The soulful vibes of Bemyoda
Not your typical Nigerian artist, Bem Iordaah also known as Bemyoda, is a promising young artist whose music is introducing a different vibe to the industry. The artist, who grew up in both Enugu and Makurdi, studied civil engineering at the University of Minna. He moved to Lagos in 2009 to work as a digital marketing consultant. Although he wrote his first song at the age of 14, his journey officially began after he joined a choir and he lost a group member. He explains, “I think I came to the realisation that I could do it by myself after my friend and group member died and I figured, you know, you have just one life to live, you should use the gifts you’ve been blessed with, to whatever extent you can.”
Iordaah’s music can be described as soulful and reflective compared to the more hyper West African tunes currently out. Perhaps it’s time for a breath of fresh air in the industry. Guardian Life had a short chat with Iordaah on his alternative sound and challenges faced as a musician in Nigeria.
How difficult is it to make it in the music industry in Nigeria?
All kinds of music could be tough to sell. It’s almost as if there’s some sort of spectrum. The kind of music you create determines your position on that spectrum, broadly speaking. There’s way more challenges if you make music of my kind in Nigeria. There’s the fact that you require a critical mass to appreciate your music, but that mass is either too little to make a difference, or wants to mostly dance and not figure lyrics out. There are shady, incompetent people and an industry that is fickle. There’s the lack of structure that makes simple things way more complex than they should be.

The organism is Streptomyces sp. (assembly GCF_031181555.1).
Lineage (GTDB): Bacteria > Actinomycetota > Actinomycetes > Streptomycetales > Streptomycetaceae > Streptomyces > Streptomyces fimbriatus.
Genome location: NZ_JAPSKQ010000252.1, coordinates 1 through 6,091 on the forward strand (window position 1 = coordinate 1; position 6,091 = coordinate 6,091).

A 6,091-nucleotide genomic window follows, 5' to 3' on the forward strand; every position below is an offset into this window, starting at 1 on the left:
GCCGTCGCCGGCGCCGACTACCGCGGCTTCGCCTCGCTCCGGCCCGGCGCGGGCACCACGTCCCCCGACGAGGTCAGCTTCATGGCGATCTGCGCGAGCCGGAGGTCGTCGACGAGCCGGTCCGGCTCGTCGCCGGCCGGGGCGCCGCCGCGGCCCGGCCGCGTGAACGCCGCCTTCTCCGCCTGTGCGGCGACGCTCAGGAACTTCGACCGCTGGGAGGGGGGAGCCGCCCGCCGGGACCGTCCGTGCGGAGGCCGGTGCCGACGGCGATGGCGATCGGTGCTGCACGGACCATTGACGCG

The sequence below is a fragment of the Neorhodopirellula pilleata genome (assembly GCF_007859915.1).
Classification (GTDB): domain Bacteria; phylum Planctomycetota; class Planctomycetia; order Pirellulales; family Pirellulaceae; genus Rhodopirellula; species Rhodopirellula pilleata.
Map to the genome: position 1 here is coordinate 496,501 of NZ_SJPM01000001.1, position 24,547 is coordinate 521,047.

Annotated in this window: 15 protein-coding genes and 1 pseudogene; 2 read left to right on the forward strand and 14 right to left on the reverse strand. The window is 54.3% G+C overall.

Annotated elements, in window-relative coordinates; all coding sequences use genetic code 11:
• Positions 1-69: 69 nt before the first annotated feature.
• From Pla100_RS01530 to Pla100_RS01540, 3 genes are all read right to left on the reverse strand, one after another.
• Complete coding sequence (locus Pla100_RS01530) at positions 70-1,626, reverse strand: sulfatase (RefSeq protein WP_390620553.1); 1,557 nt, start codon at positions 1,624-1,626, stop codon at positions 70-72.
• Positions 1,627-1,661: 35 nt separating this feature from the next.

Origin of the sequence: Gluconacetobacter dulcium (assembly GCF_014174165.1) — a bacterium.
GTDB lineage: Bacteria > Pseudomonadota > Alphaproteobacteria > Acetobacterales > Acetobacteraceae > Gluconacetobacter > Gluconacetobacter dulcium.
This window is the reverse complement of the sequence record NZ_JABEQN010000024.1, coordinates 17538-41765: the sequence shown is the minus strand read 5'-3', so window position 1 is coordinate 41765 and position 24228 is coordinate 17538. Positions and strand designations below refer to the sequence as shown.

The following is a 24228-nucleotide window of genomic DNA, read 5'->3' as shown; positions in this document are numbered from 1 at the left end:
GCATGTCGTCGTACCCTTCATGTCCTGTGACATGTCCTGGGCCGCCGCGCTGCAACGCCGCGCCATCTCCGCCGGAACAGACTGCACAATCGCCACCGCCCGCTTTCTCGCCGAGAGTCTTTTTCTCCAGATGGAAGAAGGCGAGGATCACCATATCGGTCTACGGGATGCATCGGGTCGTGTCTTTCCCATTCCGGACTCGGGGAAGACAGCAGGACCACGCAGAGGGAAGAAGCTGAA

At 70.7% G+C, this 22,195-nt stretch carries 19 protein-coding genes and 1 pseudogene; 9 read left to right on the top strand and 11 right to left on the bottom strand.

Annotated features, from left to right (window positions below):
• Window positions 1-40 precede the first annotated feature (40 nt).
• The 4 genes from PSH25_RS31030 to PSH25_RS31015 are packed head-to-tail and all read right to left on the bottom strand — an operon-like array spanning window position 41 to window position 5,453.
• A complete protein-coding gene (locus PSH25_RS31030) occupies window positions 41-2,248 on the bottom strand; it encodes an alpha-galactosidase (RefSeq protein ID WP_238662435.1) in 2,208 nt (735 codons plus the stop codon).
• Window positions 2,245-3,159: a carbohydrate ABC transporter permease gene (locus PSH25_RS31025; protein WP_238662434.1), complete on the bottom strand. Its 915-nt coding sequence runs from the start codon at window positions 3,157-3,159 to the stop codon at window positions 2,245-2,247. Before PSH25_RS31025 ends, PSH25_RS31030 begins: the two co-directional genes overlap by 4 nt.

Your sound is different. How do you think you can appeal to the typical Nigerian music market?
As great as that is, it also presents me a bit of a challenge. I wish I could, but I doubt that I can ever completely appeal to the “typical” Nigerian music market, unfortunately.
Hopefully a broader section over time, but maybe not the typical section. There are themes that work with the typical section, templates. And certain people do such a great job of it, it’s amazing to see. I’m open to making music that’s simpler, hoping that more people can relate. But I’m closed to becoming something of a retail goods salesman.
Tell us some people you have worked with and who’s been your favourite so far?
I’ve worked most closely with Atta Lenell Otigba and Amos Kantiok. Also, I have worked with IBK Spaceshipboi and Paul Scholten. All of them are unique and special, and the vision I have for a song determines whom I call. But Atta Lenell Otigba, produced most of the songs on my forthcoming debut album.
What should your fans look forward to? Any exciting stuff coming up?
I have a few things coming up I’m really excited about. First is a multimedia exhibition inspired by my debut album, Stark, at the Red Door Art Gallery in Victoria Island from May 27th – 29th. The album will be released on the 9th of June 2017. I’m working on a documentary as well which was inspired by one of the songs on the album.
Tell us interesting facts about yourself
I think I’m somewhat a risk taker. I spent about a month in Nashville in 2015 recording songs for my EP and album. I’d met the producer online, had one Skype call with him, before getting on a plane to Nashville where I knew no one. Turned out to be one of the most amazing experiences of my life so far.